What it feels like… crap! It feels crap. It just doesn’t feel correct, it doesn’t feel authentic. I don’t understand why it is that way. I think if you can only see a gay cis male representation then you question yourself, and I don’t think that’s fair to grow up with. There’s the whole thing with trans people a the moment and I dunno, it’s problematic and it makes me angry. I guess it’s getting kind of better now because of social media, but there’s definitely still a huge lack of representation, I guess it’s just to do with patriarchy.
What do you look for, in an image or a text, as a good representation of queer people?
A sense of realness? A sense of uniqueness as well, and also to get people who are willing to be real and vulnerable. I think being vulnerable is so powerful. So people who are willing to be open and not let that be a negative thing.
It’s interesting you say that about vulnerability because it feels like the project reflects what you said earlier about photography as therapy. Did you always plan for the project to be like this, or was this something that developed as you worked with these people?
I think it was there on the first picture I took of the project, of a girl in a white dress. I think the question has just changed, not the question about the advice you’d give to yourself. We had some workshops where people said ‘you should start asking this’. So things have changed but not that much. The reason I chose to write to my younger self is that my therapist told me to do it.
You’ve said previously that you try to remove your ego from the photograph, to let the subjects show themselves through the images. Do you still agree with this?
I was speaking to one of my old tutors the other day and she was saying ‘your photography’s becoming a little bit more performative.’ When I’m shooting with someone else there’d be no ego involved in it, but I’m definitely moving to be more performative in my work.
As well as Queer Letters, you have your visual diary that you take. There’s a huge range of photographs in there, how do you see this relating to your other work?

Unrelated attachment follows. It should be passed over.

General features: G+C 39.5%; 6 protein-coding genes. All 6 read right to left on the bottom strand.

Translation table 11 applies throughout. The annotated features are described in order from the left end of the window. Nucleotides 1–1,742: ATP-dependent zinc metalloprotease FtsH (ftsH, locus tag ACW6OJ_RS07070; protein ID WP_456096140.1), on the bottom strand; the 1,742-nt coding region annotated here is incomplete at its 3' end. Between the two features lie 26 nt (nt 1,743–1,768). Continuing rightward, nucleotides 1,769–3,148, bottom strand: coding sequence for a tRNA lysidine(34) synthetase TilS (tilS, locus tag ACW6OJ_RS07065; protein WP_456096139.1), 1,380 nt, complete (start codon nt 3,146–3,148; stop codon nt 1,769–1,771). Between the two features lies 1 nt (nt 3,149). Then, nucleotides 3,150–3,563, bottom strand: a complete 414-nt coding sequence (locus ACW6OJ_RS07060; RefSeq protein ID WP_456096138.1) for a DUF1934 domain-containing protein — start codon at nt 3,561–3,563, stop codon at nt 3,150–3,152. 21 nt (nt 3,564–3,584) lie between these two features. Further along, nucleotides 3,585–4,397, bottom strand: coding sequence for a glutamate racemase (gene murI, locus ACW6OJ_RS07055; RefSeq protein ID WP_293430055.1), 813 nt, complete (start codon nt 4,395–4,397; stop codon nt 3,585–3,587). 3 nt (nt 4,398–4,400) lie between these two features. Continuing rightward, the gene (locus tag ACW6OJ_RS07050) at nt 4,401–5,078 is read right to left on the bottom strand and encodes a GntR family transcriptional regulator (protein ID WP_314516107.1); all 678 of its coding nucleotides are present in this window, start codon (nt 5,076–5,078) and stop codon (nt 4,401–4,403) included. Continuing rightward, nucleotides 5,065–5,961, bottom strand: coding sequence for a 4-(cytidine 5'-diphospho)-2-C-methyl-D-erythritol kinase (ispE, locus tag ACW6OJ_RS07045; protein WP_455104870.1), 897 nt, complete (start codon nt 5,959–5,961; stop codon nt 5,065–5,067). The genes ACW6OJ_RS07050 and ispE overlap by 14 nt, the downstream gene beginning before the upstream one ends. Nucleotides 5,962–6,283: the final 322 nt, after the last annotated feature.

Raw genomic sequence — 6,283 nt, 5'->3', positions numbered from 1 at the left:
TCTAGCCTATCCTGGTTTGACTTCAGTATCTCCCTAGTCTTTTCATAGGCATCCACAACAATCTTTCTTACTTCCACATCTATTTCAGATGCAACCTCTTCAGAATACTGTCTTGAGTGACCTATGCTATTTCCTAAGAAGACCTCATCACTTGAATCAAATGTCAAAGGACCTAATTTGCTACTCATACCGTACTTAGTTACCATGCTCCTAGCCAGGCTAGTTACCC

I feel like my diary work is literally just everyday life. I’m shooting all the time; I’m not really conscious of it. I’m conscious when shooting for Queer Letters, ‘does this represent the person correctly’? I mean the whole point of Queer Letters is me being able to tackle representation I didn’t see when I was younger. But I want my work to be more than just portraiture. With diary stuff I feel not as conscious, I think less about it which is kind of nice; it’s the whole reason I got into photography. Honestly, I just have random set ups in my brain. I don’t think about it for days, I just have to do it there and then. As I said, the diary stuff is less thought about.
It does speak of a very different way of approaching photography. In one case you’re very spontaneous, very of the moment, and in the other, you’re slower, considered, attentive.
I’ve never thought of it in that way. I think every photographer, while they’re doing a project they have to be able to step away as well, because it can be intense. I received an Arts Council grant and I had to deliver Queer Letters quite quickly because of that, so it was very intense. So to be able to go away and do something random was very important.
Do you have plans for future projects?
I’m working on a self-portrait project at the moment with my partner, and the images are insane. So we’re working on that but we haven’t released anything at the moment. Now I’m going to go back to Queer Letters because I’m going to eventually make it into a book for schools so that it becomes a form of education for LGBTQI people. The main aim of it is to give kids a book so they can pick it up and go, ‘I am fine and I don’t need to feel like I’m not. I can see a range of people like me and I can see they’re fine now.’ I guess I want to create a space where people can be where they want to be.
And what advice would you give to your younger self?
I’d say don’t let guys tell you you can’t play football… because you can. I’d say EastEnders is not a good representation of queer people. I’d probably have said it’s normal to feel how you feel, and you’re going to be so loved for being who you are, and not to be afraid of who you are.